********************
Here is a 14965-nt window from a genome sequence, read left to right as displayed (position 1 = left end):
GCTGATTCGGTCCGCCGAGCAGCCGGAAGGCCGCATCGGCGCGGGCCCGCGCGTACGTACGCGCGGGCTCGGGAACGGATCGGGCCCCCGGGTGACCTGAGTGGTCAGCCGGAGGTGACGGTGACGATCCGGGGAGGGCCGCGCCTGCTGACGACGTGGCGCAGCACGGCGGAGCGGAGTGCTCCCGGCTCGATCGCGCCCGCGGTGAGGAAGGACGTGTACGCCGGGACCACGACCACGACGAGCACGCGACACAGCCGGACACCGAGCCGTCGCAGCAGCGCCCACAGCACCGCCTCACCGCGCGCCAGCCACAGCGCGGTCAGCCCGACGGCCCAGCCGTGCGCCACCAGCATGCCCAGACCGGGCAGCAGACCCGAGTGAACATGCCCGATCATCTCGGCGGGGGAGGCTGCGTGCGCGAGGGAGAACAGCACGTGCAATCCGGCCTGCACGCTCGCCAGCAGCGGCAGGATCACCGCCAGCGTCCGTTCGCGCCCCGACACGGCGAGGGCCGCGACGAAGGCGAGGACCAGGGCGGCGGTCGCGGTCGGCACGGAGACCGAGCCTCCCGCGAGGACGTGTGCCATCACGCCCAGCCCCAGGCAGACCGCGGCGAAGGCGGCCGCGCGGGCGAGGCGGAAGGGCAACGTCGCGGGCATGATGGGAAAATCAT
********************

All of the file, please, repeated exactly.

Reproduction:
Here is a 14965-nt window from a genome sequence, read left to right as displayed (position 1 = left end):
GCTGATTCGGTCCGCCGAGCAGCCGGAAGGCCGCATCGGCGCGGGCCCGCGCGTACGTACGCGCGGGCTCGGGAACGGATCGGGCCCCCGGGTGACCTGAGTGGTCAGCCGGAGGTGACGGTGACGATCCGGGGAGGGCCGCGCCTGCTGACGACGTGGCGCAGCACGGCGGAGCGGAGTGCTCCCGGCTCGATCGCGCCCGCGGTGAGGAAGGACGTGTACGCCGGGACCACGACCACGACGAGCACGCGACACAGCCGGACACCGAGCCGTCGCAGCAGCGCCCACAGCACCGCCTCACCGCGCGCCAGCCACAGCGCGGTCAGCCCGACGGCCCAGCCGTGCGCCACCAGCATGCCCAGACCGGGCAGCAGACCCGAGTGAACATGCCCGATCATCTCGGCGGGGGAGGCTGCGTGCGCGAGGGAGAACAGCACGTGCAATCCGGCCTGCACGCTCGCCAGCAGCGGCAGGATCACCGCCAGCGTCCGTTCGCGCCCCGACACGGCGAGGGCCGCGACGAAGGCGAGGACCAGGGCGGCGGTCGCGGTCGGCACGGAGACCGAGCCTCCCGCGAGGACGTGTGCCATCACGCCCAGCCCCAGGCAGACCGCGGCGAAGGCGGCCGCGCGGGCGAGGCGGAAGGGCAACGTCGCGGGCATGATGGGAAAATCAT